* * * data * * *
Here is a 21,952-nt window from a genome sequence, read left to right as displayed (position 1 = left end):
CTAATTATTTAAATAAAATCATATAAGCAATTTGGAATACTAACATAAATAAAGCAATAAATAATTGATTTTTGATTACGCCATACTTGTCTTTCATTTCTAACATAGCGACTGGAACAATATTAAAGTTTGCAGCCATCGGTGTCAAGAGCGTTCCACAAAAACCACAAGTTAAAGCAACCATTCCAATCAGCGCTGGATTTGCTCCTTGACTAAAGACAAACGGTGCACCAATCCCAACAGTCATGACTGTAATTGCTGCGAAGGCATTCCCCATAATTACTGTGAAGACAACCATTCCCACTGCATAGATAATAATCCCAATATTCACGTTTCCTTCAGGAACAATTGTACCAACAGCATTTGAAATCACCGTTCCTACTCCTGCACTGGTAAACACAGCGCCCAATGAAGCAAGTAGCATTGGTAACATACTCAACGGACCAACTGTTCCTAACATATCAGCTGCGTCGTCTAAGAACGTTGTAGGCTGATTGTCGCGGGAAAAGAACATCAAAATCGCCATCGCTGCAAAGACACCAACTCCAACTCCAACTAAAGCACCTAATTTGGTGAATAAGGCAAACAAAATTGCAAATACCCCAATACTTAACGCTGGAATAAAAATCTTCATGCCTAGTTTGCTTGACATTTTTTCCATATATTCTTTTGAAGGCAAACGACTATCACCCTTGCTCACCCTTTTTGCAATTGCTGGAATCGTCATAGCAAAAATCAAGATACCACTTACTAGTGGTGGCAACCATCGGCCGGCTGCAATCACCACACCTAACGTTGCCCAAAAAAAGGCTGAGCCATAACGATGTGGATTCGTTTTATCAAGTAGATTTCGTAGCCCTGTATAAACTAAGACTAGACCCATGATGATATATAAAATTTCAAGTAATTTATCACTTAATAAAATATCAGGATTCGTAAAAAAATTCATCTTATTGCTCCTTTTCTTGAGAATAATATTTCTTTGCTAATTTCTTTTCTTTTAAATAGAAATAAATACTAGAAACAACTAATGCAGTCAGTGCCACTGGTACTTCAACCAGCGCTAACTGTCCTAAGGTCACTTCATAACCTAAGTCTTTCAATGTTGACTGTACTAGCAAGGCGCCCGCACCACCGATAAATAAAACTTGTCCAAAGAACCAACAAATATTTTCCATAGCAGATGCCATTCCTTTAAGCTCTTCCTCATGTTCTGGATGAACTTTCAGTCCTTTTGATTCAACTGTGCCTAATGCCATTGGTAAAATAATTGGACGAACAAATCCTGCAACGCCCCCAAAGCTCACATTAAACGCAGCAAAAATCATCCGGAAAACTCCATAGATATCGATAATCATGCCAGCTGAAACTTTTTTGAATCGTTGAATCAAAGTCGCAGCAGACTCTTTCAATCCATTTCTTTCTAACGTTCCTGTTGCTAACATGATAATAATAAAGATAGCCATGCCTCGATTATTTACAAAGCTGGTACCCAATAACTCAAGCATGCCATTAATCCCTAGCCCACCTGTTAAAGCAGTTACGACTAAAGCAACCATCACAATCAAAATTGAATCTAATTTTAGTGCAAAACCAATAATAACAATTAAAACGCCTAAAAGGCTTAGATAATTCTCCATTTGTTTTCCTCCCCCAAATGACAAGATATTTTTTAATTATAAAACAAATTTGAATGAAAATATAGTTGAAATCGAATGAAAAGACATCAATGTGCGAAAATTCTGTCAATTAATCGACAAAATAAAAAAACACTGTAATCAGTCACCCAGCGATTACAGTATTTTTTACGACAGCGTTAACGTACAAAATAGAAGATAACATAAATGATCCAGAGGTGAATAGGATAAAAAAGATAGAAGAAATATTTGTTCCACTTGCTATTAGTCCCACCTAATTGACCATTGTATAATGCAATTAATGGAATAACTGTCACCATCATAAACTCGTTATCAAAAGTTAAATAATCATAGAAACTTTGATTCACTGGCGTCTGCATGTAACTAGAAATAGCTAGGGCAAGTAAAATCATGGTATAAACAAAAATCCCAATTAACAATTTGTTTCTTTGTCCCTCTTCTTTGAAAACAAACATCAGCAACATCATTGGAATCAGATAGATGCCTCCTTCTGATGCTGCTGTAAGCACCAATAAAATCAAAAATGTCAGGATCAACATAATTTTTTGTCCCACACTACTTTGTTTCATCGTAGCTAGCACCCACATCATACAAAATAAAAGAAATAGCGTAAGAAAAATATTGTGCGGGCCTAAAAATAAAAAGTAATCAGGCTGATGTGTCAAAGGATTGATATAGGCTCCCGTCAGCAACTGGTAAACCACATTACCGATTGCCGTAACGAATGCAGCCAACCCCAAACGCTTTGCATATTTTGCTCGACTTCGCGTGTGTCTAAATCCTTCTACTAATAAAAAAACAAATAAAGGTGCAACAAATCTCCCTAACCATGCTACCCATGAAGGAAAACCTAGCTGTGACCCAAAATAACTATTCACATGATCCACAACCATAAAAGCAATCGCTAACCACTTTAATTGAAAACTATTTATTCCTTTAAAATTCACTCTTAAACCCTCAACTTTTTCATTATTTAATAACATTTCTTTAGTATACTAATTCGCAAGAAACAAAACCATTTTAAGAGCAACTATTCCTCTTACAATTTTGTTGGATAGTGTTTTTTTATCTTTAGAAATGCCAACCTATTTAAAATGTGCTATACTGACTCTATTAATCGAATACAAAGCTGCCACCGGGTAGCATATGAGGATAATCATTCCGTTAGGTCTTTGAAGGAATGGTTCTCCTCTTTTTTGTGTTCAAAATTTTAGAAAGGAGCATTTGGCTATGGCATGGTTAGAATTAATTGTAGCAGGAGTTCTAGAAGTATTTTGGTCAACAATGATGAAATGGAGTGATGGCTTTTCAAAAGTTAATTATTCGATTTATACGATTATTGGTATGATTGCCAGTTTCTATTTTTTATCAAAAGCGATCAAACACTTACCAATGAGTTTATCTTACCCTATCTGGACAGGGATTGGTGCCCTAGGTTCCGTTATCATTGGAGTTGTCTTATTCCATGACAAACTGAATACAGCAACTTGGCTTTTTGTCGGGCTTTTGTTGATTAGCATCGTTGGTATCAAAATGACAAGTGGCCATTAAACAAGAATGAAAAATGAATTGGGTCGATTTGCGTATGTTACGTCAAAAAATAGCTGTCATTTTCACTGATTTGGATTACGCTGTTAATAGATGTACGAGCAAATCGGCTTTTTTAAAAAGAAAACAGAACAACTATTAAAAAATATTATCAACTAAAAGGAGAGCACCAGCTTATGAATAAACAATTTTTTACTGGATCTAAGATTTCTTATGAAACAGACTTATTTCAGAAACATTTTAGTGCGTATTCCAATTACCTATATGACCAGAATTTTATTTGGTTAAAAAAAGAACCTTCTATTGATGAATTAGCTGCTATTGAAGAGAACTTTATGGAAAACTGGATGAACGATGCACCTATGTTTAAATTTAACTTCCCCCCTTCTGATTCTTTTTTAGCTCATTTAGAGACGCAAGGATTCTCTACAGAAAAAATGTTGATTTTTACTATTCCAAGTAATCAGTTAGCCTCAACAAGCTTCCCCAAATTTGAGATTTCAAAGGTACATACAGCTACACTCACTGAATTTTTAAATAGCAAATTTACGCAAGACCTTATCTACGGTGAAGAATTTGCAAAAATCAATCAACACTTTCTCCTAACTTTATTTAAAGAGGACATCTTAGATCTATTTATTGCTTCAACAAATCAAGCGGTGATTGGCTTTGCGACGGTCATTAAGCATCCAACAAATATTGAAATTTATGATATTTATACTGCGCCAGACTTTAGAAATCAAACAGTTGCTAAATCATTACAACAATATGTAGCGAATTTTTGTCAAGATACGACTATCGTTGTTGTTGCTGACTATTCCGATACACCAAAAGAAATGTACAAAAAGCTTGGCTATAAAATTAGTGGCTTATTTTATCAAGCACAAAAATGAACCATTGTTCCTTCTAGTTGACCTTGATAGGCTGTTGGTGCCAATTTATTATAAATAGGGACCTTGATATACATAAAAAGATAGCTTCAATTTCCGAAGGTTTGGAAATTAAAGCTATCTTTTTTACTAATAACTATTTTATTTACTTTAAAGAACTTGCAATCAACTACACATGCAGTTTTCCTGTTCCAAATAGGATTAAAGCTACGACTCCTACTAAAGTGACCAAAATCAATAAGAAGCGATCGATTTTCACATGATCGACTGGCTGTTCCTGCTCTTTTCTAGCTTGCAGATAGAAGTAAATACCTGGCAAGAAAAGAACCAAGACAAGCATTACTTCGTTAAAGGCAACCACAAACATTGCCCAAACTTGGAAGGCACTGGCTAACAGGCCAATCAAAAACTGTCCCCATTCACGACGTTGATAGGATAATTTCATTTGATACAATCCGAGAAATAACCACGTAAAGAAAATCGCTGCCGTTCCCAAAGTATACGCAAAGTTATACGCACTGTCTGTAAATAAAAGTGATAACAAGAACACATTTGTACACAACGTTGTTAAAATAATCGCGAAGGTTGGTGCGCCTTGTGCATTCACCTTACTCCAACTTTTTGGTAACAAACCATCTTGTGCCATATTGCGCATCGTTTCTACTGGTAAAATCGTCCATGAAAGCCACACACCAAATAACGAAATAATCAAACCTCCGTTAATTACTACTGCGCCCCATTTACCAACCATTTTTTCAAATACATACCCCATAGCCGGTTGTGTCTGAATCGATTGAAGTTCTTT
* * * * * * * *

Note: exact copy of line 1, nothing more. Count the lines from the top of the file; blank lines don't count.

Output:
Here is a 21,952-nt window from a genome sequence, read left to right as displayed (position 1 = left end):